Dry Vata feels nurtured by sweet peaches & olive oil while being warmed and relaxed by rosemary. This recipe will please pitta with its creamy luxurious texture and decadent, high-class sensibilities. Pitta's often have sensitive eyes. The high keratin content of peaches will nourish the sharp vision of pitta dosha, easing tension. The liver-nourishing and cleansing properties of this recipe will soften the sharpness of a pitta mind. Pitta should also take caution, as the heat of rosemary and peaches can also overstimulate them. Kapha, who usually discovers a little extra mucus in the sinuses the morning after a sweet treat, will relish our Rustic Peach Sorbet with Rosemary Olive Oil. The warming quality of peach is accented by pungent rosemary. Dairy-free and utilizing the sweetness of heating honey, here's a dessert that you can believe in!
WHY EAT AN AYURVEDIC DIET?
Eating Ayurvedically makes you feel nourished and energized. An Ayurvedic diet is
tailored to your individual body type and the specific imbalances you are working with
at any given time. Ayurveda shows you your specific body type’s needs and what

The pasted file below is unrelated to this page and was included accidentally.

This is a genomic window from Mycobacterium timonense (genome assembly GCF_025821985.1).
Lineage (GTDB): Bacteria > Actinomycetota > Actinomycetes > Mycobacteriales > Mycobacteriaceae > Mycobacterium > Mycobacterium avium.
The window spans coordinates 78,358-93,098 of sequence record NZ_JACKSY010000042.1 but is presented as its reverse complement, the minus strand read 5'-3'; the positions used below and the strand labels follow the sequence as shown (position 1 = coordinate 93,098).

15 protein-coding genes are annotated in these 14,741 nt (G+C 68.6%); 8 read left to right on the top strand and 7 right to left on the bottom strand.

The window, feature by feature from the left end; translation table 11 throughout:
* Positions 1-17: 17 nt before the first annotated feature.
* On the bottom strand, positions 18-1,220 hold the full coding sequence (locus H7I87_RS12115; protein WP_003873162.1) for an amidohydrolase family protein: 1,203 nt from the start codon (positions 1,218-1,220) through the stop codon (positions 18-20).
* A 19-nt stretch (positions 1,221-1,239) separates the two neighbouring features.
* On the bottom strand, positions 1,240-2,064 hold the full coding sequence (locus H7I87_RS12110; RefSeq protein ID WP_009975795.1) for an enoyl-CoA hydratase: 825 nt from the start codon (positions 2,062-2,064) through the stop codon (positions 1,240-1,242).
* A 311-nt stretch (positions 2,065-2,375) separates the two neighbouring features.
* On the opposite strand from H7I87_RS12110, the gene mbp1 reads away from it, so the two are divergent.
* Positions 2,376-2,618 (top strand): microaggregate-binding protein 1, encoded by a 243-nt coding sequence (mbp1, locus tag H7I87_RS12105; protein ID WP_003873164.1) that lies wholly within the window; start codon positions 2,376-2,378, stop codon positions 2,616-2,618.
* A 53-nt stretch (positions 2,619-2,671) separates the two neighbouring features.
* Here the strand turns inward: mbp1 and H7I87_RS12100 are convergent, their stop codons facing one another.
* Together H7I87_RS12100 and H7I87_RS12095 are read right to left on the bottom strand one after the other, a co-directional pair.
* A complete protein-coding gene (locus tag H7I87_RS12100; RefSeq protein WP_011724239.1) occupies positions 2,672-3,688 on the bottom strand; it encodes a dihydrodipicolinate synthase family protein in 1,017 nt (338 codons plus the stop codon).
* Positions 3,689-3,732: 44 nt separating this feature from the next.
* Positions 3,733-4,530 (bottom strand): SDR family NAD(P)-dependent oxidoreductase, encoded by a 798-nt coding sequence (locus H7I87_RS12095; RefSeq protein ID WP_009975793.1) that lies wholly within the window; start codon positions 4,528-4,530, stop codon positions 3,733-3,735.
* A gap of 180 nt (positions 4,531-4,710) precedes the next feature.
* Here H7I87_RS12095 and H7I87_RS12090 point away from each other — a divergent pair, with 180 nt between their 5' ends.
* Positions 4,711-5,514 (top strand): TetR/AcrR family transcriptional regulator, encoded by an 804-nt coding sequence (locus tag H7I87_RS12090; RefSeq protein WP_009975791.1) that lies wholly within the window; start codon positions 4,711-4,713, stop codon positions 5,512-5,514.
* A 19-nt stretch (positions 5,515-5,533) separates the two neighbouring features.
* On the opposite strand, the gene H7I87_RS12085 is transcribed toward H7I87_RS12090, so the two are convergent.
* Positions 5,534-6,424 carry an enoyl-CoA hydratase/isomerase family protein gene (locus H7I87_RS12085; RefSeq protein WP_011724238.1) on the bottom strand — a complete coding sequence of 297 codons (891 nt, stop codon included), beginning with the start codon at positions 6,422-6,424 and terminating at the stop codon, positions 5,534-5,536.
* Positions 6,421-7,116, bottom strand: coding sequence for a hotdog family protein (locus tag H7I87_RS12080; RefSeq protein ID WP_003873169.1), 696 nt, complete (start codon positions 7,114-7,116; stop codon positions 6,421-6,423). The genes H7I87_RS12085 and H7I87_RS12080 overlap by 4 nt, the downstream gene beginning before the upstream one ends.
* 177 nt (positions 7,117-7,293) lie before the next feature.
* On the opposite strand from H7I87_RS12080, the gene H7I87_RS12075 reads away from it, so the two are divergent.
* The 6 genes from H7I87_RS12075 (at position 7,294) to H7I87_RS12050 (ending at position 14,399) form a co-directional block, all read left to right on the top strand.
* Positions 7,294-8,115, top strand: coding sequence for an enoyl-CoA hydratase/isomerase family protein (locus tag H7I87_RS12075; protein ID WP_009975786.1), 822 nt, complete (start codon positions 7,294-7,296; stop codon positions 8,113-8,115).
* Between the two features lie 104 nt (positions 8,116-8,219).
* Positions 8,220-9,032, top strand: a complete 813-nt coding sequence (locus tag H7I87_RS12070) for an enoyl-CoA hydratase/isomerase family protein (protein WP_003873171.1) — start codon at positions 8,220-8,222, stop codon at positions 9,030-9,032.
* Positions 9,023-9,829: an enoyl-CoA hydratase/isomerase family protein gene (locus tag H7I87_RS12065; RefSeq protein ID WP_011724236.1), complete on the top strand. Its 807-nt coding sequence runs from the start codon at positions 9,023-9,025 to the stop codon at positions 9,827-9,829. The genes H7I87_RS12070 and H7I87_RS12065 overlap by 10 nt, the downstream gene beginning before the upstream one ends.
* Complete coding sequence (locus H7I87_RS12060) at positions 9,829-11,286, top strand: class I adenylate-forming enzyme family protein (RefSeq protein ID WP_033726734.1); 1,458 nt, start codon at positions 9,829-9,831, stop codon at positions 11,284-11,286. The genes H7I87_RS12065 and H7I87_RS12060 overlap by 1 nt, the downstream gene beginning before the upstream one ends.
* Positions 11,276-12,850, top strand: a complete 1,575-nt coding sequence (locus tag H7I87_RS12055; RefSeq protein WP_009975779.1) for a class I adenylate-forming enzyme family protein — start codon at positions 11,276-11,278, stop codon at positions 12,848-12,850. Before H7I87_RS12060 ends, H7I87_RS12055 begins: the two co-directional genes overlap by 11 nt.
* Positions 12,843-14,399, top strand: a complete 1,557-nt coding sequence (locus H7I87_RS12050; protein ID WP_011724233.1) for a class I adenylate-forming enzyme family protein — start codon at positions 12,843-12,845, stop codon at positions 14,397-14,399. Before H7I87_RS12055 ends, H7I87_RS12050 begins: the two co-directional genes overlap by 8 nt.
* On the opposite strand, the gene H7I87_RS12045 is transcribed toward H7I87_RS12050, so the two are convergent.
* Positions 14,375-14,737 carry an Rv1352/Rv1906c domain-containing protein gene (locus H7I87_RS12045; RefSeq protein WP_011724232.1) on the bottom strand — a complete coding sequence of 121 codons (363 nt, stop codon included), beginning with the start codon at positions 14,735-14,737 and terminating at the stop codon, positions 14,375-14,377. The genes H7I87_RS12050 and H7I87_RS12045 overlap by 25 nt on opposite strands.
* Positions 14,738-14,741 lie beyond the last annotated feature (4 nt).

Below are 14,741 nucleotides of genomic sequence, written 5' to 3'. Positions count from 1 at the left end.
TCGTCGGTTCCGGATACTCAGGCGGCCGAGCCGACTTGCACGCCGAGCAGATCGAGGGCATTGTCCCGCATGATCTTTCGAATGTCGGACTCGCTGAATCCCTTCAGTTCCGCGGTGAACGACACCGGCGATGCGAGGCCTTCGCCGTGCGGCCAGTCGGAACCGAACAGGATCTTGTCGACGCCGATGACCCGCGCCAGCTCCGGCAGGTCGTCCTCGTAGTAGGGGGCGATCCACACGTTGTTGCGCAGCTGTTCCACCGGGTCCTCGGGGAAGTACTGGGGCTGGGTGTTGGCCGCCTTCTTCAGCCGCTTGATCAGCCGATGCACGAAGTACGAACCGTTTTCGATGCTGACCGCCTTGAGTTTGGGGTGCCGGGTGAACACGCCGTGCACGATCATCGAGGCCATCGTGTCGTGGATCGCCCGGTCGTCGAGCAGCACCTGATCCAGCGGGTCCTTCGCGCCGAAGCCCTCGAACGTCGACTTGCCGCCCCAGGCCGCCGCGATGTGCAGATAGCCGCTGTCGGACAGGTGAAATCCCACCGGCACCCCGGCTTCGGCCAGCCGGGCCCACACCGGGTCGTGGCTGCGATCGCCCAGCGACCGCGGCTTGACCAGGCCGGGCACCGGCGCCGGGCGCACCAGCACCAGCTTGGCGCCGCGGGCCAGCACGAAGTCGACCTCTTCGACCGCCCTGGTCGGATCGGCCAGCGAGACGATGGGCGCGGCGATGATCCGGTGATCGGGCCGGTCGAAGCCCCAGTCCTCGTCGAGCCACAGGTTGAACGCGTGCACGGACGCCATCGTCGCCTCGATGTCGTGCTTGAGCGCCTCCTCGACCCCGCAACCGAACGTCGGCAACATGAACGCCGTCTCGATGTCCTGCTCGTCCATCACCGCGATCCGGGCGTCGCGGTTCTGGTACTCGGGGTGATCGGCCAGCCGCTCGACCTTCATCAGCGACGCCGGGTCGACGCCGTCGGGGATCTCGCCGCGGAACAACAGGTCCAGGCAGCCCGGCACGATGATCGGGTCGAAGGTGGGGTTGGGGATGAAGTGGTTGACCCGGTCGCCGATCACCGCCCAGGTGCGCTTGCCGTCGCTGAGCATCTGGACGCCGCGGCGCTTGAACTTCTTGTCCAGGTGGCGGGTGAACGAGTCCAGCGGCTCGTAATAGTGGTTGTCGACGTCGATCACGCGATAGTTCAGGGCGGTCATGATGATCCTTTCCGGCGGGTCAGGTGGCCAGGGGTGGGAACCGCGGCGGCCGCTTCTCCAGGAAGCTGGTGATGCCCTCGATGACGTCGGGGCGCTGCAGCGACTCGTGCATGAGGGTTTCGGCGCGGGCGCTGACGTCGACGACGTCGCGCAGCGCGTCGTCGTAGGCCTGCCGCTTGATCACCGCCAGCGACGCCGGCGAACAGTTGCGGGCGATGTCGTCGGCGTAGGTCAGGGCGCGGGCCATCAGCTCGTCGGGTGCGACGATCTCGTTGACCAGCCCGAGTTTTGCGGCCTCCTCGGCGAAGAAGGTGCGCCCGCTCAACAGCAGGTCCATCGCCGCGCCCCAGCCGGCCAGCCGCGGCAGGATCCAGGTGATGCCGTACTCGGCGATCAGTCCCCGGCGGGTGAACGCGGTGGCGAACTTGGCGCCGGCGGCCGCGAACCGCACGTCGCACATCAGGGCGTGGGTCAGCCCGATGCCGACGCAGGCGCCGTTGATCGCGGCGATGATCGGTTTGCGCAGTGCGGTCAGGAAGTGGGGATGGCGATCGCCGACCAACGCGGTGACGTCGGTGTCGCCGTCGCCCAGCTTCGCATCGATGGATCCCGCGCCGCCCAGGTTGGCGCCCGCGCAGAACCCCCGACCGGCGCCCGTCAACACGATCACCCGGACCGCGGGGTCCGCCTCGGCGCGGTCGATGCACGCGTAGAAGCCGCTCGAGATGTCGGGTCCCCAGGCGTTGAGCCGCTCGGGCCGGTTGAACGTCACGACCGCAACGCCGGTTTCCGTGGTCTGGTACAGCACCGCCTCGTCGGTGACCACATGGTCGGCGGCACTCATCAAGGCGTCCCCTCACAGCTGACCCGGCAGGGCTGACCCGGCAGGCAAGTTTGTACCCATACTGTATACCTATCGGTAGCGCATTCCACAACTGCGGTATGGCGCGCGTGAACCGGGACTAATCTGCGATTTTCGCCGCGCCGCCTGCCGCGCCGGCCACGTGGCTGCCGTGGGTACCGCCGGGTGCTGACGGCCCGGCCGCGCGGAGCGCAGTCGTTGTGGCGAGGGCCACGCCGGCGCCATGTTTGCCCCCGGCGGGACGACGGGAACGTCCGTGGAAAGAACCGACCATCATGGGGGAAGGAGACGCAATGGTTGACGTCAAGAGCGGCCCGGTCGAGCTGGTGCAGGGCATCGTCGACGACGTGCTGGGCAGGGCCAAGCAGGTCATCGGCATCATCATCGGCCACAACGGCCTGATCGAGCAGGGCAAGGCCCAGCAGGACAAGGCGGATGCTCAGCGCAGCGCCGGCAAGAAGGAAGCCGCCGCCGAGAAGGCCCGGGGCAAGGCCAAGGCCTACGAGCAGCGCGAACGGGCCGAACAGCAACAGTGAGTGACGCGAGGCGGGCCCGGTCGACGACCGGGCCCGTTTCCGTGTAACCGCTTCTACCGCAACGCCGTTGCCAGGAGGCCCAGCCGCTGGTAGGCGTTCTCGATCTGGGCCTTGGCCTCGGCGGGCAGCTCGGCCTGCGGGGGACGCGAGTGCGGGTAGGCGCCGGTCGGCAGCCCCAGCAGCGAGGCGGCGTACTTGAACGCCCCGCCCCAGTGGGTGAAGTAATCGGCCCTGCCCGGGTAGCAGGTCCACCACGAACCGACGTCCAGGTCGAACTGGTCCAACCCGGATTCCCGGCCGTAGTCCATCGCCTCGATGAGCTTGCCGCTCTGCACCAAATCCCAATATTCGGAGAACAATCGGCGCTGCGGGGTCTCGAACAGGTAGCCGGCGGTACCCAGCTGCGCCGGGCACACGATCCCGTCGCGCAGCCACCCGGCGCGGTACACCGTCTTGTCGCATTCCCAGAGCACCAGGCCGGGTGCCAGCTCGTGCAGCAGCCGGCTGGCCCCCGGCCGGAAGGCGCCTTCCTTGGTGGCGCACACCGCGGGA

should be favored in your Ayurvedic menu. Watch as you eat less but feel more satisfied because what you
are eating truly nourishes you. Since Ayurveda believes all disease begins in the digestive
tract, food is your first medicine. By eating a healthy diet that’s ideal for your body, you
experience optimal health.
Is Rustic Peach Sorbet with Rosemary Oil Good for My Ayurvedic Diet?
Find out by taking this free, easy quiz
You'll learn your body type, and whether Rustic Peach Sorbet with Rosemary Oil is a good fit for you. Time to complete: approximately 1 minute.
AYURVEDIC MEDICINAL QUALITIES
Increases These Qualities (Gunas)
Functional Ayurveda helps you assess imbalances through 20 main characteristics
Aggravating these characteristics weakens your body and causes imbalance.
By knowing which characteristics are habitually imbalanced in your body, you will be able to identify and correct imbalances before you get sick.
Every characteristic has an opposite which balances it (i.e. hot balances cold).
You restore balance by favoring diet and lifestyle choices that increase the opposite characteristic.
ABOUT MOBILE GUNA
Mobile refers to anything that stimulates the nervous system, muscles, or activity.
LEARN MORE ABOUT MOBILE
ABOUT HOT GUNA
Hot is identified by increased body temperature, metabolism, or inflammation.
LEARN MORE ABOUT HOT
ABOUT CLEAR GUNA